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Geo
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tkzubaran wrote:
Beware of the component issues [1] [2] [3] with O&L commented on the forum, they may or may not be a problem for you. The components are not on par with Le Havre or Agricola.
That said I think O&L is much more like Le Havre and Agriocla than Loyang.


Wait for the 2nd printing. The components may get better if enough people complain about them.

I'm certainly not going to pay the high asking price to get this low quality, no matter how good the game may be. Let's hope that they will update it.

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Clyde W
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I plan on doing exactly that.
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Jonathan Harrison
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clydeiii wrote:
I plan on doing exactly that.

Mm-hmm. You're not the only one.
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Yep I think I'll wait... one thing that piss me off is a game with bad and/or damaged and/or lacking components.
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Steve Duff
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Given you like Agric over Le Havre, I'd go with Loyang. I found O&L gave me the exact same feeling as Le Havre when I played it. So much so, I don't feel the need to buy it, as I already own and love Le Havre.
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Andrew Foerster
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UnknownParkerBrother wrote:
Given you like Agric over Le Havre, I'd go with Loyang. I found O&L gave me the exact same feeling as Le Havre when I played it. So much so, I don't feel the need to buy it, as I already own and love Le Havre.


Steve, did take issue with the components? I own, and love, Le Havre, but I did feel the need to acquire O&L (mostly because I probably wouldn't otherwise get to play it). There's a lot of talk about flimsy components and, while I love nice thick cardboard as much as the next guy, I think it's often overblown. Alea games, for example (Burgen von Burgund, Puerto Rico) work perfectly fine for me.
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Justin Dee
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andrewfoerster wrote:
There's a lot of talk about flimsy components and, while I love nice thick cardboard as much as the next guy, I think it's often overblown. Alea games, for example (Burgen von Burgund, Puerto Rico) work perfectly fine for me.


I have to agree with you here; while the miscut cardboard pieces were annoying, they've now been more or less fixed, and the component quality of the rest of the game really is perfectly fine for actual games. It seems to me that people here have been going round and round getting themselves worked up about it (some without even having ever played it), and when you get down to it, there's absolutely nothing wrong with the game as it is. In fact, were all the terrain pieces printed on thick cardboard like Agricola, the game would be SO HEAVY. Personally I have no real problems with the actual game pieces, and it's a super game, lots of deep thought and decisions and planning. Don't let negative hype drive you away.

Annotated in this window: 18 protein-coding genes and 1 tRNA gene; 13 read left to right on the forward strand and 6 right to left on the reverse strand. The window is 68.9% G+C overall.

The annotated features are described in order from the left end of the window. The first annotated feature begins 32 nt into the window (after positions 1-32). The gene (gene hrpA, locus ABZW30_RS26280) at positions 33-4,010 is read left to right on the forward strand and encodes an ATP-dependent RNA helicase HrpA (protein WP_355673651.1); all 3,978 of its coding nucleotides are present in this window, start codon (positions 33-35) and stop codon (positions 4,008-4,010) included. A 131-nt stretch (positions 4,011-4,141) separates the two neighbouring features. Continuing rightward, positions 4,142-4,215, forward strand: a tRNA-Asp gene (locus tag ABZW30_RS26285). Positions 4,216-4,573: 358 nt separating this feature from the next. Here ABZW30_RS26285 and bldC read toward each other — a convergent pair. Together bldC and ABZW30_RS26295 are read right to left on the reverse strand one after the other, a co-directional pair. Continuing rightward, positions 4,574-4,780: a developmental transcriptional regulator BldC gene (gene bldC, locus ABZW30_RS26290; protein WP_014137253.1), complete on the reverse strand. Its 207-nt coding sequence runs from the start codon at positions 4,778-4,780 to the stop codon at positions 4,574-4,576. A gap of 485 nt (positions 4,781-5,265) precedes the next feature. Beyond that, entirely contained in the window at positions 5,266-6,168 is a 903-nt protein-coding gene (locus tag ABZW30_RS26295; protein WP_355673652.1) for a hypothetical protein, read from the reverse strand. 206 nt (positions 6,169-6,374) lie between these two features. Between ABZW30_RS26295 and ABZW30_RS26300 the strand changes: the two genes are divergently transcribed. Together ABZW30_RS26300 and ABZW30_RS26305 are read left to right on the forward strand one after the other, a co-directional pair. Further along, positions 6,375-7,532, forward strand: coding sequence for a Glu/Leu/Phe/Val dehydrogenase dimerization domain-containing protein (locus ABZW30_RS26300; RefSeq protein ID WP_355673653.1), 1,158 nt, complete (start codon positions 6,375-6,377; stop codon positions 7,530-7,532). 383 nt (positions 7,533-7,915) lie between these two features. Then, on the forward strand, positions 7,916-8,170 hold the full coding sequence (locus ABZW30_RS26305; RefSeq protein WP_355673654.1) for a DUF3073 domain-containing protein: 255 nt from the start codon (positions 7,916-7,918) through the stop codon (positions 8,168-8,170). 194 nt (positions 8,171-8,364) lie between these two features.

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Steve Duff
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I don't have any issues with either BvB or O&L components.
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Andrew Foerster
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UnknownParkerBrother wrote:
I don't have any issues with either BvB or O&L components.


Thanks Steve. Voice of reason. It's odd to see so much froth generated over components that are perfectly fine when, I feel, the thing should be the gameplay!
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Richard Dewsbery
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The O&L rules are printed on pretty thin paper - no big deal, as you'll not refer to them much after your second game, but the paper is a much lower quality than that of the Agricola rule book.

The player aids are printed on the same really thin paper. Legitimate gripe, but fixed by laminating them.

Some tokens don't punch as cleanly as they might. For some customers, it's a legitimate gripe as their tokens have actually been mis-cut. For the majority, the tokens are still better - and punch out cleaner - than those from some well-known publishers.

That there are effectively 4 resource wheels (two, double-sided) but only two pointers (one needed per wheel) is a complete non-issue too. Easily worked around by not fully assembling the plastic axle each game. Slightly more on an issue is that I found rules to be a little obtuse as to how to deal with the assembly/disassembly of the wheels, but still really a non-issue.

The cardboard of the player boards and landscape cards is pretty thin - Descent character card thin. But the game would be very heavy and very expensive to have gone with anything else. Given that these components aren't shuffled or handled, another non-issue in my book.

So, it really comes down to the fact that Lookout skimped on the weight of the paper for the rules and player aids.